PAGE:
So what if you aren’t accredited?Triple E Training is not an accrediting body and cannot assist with accrediting any other providers, but because we receive many requests via our website and Facebook regarding the ABET/AET accreditation process, and specifically the process that ABET/AET Providers need to follow, we are hereby outlining a few guidelines. Four ABET/AET Providers, including Triple E Training, have been awarded the 7 year accreditation by Umalusi.
So what if you aren’t Accredited for ABET/AET?While Umalusi should be consulted immediately by all ABET/AET providers for this, it may be useful to do some research and read this outline of the ABET/AET Accreditation process beforehand. The policy for the quality assurance of private adult learning centre, private Further Education and Training colleges and the accreditation of Private assessment bodies is available on Umalusi’s website: www.umalusi.org.za. Umalusi was granted the legal basis to grant accreditation, with the approval of this policy. All ABET/AET Providers have been previously given one of the following ABET/AET accreditation statuses:
- Confirmed as accreditation candidate
- Recommended as accreditation candidate
- One year provisional accreditation with condition
- 7 year accreditation (Fully accredited) OR
- Confirmed Candidate (I year).
Some Tips for AccreditationOur perspective is that there are a few realties to consider the criteria for ABET/AET before seeking accreditation as an ABET/AET Provider.
1. Illiteracy and innumeracy are still key development issues in South Africa. Becoming accredited as an ABET/AET Provider will thus demand that you are a dynamic, completely flexible provider that is willing to adopt often.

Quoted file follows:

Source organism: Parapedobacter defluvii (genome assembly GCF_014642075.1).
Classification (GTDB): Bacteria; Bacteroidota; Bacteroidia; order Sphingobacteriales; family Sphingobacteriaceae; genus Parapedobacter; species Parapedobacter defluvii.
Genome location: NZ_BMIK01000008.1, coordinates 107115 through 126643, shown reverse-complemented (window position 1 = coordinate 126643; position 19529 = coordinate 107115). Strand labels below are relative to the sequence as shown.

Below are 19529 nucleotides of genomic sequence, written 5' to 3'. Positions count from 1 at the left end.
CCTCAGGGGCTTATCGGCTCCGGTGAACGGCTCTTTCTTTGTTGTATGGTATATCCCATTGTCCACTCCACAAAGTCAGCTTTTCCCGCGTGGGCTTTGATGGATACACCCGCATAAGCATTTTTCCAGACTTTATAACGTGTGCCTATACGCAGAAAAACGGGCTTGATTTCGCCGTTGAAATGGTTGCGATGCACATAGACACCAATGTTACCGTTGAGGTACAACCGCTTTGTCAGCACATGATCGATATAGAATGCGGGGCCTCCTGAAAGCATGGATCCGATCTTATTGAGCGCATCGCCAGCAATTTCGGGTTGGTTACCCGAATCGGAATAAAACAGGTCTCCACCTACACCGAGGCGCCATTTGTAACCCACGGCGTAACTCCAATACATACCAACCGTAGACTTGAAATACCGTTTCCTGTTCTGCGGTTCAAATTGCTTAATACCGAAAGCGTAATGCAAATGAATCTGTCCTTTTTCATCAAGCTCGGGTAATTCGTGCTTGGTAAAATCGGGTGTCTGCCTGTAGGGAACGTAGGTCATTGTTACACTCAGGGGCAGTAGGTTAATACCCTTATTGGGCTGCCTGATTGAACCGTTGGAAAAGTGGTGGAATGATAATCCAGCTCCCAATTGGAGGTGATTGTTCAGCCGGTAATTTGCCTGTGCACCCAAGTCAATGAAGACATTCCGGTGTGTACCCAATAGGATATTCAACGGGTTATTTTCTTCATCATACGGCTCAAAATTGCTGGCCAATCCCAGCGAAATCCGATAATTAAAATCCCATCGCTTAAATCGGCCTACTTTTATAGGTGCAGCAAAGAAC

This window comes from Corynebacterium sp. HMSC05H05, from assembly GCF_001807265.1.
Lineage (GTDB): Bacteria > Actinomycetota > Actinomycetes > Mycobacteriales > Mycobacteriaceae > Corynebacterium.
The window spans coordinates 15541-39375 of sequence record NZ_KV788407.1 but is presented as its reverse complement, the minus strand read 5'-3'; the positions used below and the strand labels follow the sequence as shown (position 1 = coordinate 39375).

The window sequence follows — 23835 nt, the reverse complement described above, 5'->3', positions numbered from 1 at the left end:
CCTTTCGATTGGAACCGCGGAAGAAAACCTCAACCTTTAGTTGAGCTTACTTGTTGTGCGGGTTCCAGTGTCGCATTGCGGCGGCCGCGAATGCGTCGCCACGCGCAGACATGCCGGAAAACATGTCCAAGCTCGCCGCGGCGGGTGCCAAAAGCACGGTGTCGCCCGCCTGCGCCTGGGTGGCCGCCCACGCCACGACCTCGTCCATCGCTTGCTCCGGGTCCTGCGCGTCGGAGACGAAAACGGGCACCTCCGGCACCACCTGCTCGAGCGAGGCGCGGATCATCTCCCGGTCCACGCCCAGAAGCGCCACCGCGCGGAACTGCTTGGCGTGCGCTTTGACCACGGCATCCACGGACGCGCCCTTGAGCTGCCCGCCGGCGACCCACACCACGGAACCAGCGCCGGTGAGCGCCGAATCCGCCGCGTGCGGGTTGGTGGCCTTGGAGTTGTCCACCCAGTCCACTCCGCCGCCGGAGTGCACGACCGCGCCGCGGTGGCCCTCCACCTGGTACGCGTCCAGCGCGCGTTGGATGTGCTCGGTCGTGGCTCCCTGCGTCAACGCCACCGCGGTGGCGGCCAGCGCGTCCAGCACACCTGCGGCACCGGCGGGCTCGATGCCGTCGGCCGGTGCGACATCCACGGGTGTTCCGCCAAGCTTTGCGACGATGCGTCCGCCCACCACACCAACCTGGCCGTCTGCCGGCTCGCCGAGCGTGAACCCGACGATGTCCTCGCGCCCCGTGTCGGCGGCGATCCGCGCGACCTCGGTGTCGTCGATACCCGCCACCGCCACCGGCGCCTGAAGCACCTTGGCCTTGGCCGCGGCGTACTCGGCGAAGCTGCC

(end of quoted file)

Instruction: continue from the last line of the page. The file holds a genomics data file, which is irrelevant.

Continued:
2. This constant change can be frustrating and therefore your passion for ABET/AET and the development of adult learners must be massive! If you’re not passionate about ABET/AET, don’t take another step…
3. ABET/AET educators must be effectively trained. Earlier research and studies revealed that the ABET/AET educator is undoubtedly the most important factor in the success of the ABET/AET programme.
a. See more details in “A literacy development strategy for South Africa: Possibilities and limitations. HSRC.” Wydeman, JL and Kamper, GD. 1990.
b. And “The Training of educators for adult basic education in South Africa – some current issues and policy implications.” (Paper prepared by NEPI ABE sub-group) Motala,S. 1992.
4. The skills and qualifications required by ABET/AET educators are available on SAQA website: www.saqa.org.zahttp://regqs.saqa.org.za/showQualification.php?id=71751
5. ABET/AET Providers who are private must have money to fund the ABET/AET Programme and indeed ABET/AET accreditation at the outset. There is little funding for such programmes and when you are starting out. Careful planning is required.
6. The list of policies you need seems endless. But the broad categories for ABET/AET accreditation are:
i. Mission directed leadership & management
ii. Teaching and training
iii. Learning and assessment
iv. Learner support
v. Institutional performance evaluation & review.
Planning and accurate design and implementation of your company’s processes and policies is essential for AccreditationABET/AET Accreditation is not the end of the process. It’s only the beginning. Be sure you are offering all ABET/AET learners the most excellent opportunities. You need to maintain your quality in your ABET/AET learning guides, your ABET/AET educators, quality management systems and your methodologies. Accreditation is a status given to Private Providers as a result of a quality assurance process. It confirms the quality of provision offered. It will indicate excellence.